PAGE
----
Did the metro dailies use this week’s conference to follow up on Chozick’s reporting from last year on the conflicts of interest and ethical dilemmas and outrageous spending at CGI and the Clinton Foundation? To reexamine Alec Macgillis’s long 2013 profile of Bill Clinton’s protégé Doug Band, whose consultancy is mixed-up in the foundation’s and the initiative’s partnerships and sponsorships and commitments? To conduct even the most mundane inquiry into whether there is anything left to reveal about Hillary Clinton’s past?
Let’s see. “At Clintons’ 3-Day event, Hillary basks in a candidate’s dream setting,” read the headline in the Los Angeles Times. “Clinton world braces for big news on baby front,” read the headline in the Wall Street Journal. “Clinton wonk party outshines U.N. meeting,” read the headline in the Washington Post. USA Today ran items on the pledge that soda companies made at the event to cut calories by 20 percent in 10 years, on Hillary Clinton’s backing of President Obama’s Syria policy, and on Bill Clinton’s truism that the country has become more tolerant of racial and sexual minorities. The Times ran an article on the soda spiel too. (links in original)
Tom Doughtery writes at Practical Politicking that the Tea Party might not be as conservative a force as is claimed if we look at the impact that they've had on the ideological voting by those in Congress who have been supposedly voted in by the Tea Party.
The Democrats' hypocrisy on outside money is really striking. As Harry Reid continually rails against the Koch Brothers, independent groups funded by liberal billionaires and labor unions have considerably out-raised and are now out-spending conservative independent groups.
mong the groups reporting the biggest political ad spending, the 15 top Democrat-aligned committees have outraised the 15 top Republican ones $453 million to $289 million in the 2014 cycle, according to a POLITICO analysis of the most recent Federal Election Commission reports, including those filed over the weekend — which cover through the end of last month.The WSJ also comments on this hypocrisy from the Democrats.
The analysis shows the fundraising edge widening in August, when the Democratic groups pulled in more than twice as much as their GOP counterparts — $51 million to $21 million. That’s thanks to a spike in massive checks from increasingly energized labor unions and liberal billionaires like Tom Steyer and Fred Eychaner.
So, even as Democrats like Senate Majority Leader Harry Reid are working methodically to turn conservative megadonors like the big-giving conservative billionaire brothers Charles and David Koch into the boogeymen of 2014, the party itself is increasingly relying on its deepest pockets as the best chance of staving off a midterm wipeout forecast by oddsmakers.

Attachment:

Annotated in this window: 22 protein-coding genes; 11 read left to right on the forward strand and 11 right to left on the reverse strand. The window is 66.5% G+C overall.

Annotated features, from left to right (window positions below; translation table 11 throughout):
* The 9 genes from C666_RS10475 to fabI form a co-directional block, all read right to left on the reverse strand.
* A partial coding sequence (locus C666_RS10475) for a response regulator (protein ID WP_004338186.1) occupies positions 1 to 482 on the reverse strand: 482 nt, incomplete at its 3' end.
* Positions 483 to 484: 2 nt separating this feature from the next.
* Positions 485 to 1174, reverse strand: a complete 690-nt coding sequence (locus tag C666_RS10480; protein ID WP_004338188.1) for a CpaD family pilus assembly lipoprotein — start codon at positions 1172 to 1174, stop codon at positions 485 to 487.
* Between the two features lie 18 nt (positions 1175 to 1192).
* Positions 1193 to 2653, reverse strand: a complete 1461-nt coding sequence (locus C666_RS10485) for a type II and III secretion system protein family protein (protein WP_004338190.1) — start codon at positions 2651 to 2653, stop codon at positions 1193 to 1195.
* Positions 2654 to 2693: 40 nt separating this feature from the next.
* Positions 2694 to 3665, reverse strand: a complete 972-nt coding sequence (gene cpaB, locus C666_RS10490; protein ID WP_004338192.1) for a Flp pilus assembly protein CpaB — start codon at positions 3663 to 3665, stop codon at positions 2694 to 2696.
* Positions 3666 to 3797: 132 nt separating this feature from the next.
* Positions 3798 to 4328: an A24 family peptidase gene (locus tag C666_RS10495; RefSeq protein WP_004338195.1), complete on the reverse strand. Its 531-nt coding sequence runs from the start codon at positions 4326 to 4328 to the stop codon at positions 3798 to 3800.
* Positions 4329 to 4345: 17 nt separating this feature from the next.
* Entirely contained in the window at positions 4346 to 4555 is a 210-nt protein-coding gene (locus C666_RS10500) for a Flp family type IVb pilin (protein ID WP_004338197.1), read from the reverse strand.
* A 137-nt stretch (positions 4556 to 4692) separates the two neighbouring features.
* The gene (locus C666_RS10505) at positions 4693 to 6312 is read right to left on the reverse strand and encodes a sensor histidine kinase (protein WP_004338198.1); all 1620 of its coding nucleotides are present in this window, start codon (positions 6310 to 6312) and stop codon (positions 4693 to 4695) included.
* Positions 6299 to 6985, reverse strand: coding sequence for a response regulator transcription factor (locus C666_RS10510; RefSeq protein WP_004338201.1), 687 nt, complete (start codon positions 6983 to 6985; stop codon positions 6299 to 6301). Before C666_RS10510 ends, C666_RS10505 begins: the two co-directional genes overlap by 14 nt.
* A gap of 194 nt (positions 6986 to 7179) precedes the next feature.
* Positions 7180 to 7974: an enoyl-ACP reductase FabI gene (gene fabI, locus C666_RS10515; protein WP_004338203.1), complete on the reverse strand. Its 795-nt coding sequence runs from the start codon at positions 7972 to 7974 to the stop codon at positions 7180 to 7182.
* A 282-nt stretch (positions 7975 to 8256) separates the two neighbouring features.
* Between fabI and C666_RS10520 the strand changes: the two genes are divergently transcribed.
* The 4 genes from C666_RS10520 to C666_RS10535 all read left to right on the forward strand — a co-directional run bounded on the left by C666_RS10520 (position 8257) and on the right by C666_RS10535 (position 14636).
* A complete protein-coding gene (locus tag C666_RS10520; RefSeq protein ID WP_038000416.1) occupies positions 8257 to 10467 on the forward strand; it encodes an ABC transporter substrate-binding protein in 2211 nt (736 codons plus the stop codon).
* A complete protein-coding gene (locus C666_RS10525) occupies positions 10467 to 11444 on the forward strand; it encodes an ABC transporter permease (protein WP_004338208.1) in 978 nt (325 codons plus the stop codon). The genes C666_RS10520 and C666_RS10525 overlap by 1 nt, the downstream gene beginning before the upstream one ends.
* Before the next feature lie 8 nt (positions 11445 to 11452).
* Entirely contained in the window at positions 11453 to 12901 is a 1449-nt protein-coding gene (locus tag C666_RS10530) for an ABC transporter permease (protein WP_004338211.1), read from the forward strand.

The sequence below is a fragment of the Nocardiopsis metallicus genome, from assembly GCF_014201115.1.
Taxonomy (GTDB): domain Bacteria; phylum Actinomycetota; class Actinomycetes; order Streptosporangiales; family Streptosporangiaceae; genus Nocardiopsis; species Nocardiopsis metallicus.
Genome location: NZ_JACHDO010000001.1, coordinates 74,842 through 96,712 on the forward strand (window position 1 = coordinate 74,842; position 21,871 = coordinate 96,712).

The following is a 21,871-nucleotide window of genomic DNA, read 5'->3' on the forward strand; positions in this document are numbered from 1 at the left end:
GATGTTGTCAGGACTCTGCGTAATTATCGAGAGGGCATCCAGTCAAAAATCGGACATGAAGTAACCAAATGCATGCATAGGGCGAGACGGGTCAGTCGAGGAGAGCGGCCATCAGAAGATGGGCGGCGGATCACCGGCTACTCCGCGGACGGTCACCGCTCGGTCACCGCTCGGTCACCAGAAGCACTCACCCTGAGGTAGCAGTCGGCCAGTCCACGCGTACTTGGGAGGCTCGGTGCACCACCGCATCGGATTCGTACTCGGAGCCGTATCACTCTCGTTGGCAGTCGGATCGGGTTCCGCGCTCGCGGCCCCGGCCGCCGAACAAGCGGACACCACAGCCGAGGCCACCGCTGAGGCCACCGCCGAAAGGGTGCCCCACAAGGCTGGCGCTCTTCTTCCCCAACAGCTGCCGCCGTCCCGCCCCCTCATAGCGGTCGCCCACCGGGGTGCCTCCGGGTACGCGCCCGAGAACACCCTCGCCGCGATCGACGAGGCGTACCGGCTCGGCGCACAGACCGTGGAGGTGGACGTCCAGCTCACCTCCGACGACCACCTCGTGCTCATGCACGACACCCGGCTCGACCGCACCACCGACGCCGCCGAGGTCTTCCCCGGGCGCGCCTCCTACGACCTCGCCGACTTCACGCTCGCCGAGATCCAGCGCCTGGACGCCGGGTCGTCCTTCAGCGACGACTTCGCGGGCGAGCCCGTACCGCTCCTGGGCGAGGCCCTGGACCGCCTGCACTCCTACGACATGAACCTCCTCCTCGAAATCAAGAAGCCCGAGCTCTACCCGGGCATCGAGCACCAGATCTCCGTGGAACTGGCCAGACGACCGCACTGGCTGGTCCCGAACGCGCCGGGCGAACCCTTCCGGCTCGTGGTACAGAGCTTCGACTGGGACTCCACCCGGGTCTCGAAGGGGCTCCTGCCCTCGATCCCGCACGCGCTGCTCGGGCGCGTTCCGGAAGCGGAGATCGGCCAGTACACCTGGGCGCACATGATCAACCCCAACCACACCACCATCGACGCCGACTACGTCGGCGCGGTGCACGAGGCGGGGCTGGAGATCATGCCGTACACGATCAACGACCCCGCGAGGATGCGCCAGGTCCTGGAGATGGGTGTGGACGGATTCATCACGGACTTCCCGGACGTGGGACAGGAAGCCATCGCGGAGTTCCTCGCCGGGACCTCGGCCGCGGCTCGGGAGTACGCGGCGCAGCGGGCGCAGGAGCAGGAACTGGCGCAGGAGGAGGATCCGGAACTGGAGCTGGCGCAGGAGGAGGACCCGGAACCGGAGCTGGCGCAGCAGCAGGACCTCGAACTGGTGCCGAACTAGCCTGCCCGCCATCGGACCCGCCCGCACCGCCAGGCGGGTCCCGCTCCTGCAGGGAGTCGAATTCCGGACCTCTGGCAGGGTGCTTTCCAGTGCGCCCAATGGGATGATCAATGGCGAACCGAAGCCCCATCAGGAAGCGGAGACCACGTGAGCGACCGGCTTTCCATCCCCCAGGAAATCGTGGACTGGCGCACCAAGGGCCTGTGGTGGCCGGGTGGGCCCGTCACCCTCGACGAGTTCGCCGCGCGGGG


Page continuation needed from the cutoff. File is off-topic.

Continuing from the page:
For example, Steyer, a retired San Francisco hedge fund billionaire, on Aug. 15 stroked a $15 million check to his own NextGen Climate Action super PAC that single-handedly exceeded the combined monthly total raised by the two GOP congressional campaign committees. And his political lieutenant, Chris Lehane, hinted that Steyer, one of the biggest individual donors of 2014, may give more to his super PAC than his $50 million pledge, which Lehane said “should not be seen as a ceiling.” Steyer’s spending — and that of other Democratic billionaires — has helped fuel an advertising gap favoring the party’s candidates in key races across the country.
After the DSCC, the biggest spender has been Mr. Reid's very own Senate Majority PAC. Run by former Reid aides, this Super PAC's only mission has been to trash Republican challengers to take their approval ratings as low as those of Democratic incumbents. The group has already raised more than $32 million, with $16.5 million in TV ads reserved through Election Day.
Senate Majority PAC can take unlimited donations, which makes it an ideal campaign vehicle for Democratic billionaires. Nearly two-thirds of its $32 million have been contributions of $500,000 or more.
The populist roll call includes $5 million from fossil fuel investor turned climate change evangelist Tom Steyer, Chicago media magnate Fred Eychaner ($4 million), former New York Mayor Michael Bloomberg ($2.5 million) and hedge-fund founder James Simons ($2 million). Some $6.6 million comes from unions (via coerced dues), and nearly $4 million in $250,000 gifts from the likes of trial lawyers ( Peter Angelos, David Boies ) and tech and media moguls ( Google's Eric Schmidt, recording executive Jerry Moss).
The same Democratic 1% are funding most of the left's campaign apparatus this year. Mr. Steyer gave $7.5 million to his own Super PAC, NextGen Climate, which is advertising false accusations against Iowa GOP Senate candidate Joni Ernst. Mr. Bloomberg gave $2 million to the Emily's List PAC, which is spending millions to lambaste North Carolina Republican Senate nominee Thom Tillis as hostile to women and education.
George Soros gave $500,000 to a PAC supporting House Democrats and another $500,000 to the League of Conservation Voters Victory Fund, which recently ran an ad (irony alert) accusing the Koch Brothers of trying to "buy" the New Hampshire Senate seat for Republican Scott Brown. Houston mega-lawyer Amber Mostyn gave $250,000 to the Planned Parenthood PAC, which is attacking Republican Senate candidate Cory Gardner in Colorado.,,,
Throw in millions from labor unions, and the GOP is getting outspent in nearly every competitive Senate race. Republicans are suffering in part because of donor wariness after the Senate failures of 2010 and 2012. But many GOP donors have been scared by IRS targeting and audits of wealthy Republicans, prosecutorial attacks like the one in Wisconsin against Gov. Scott Walker's allies, and the Democratic demonization of GOP contributors. Not everyone has the thick skin of Charles and David Koch.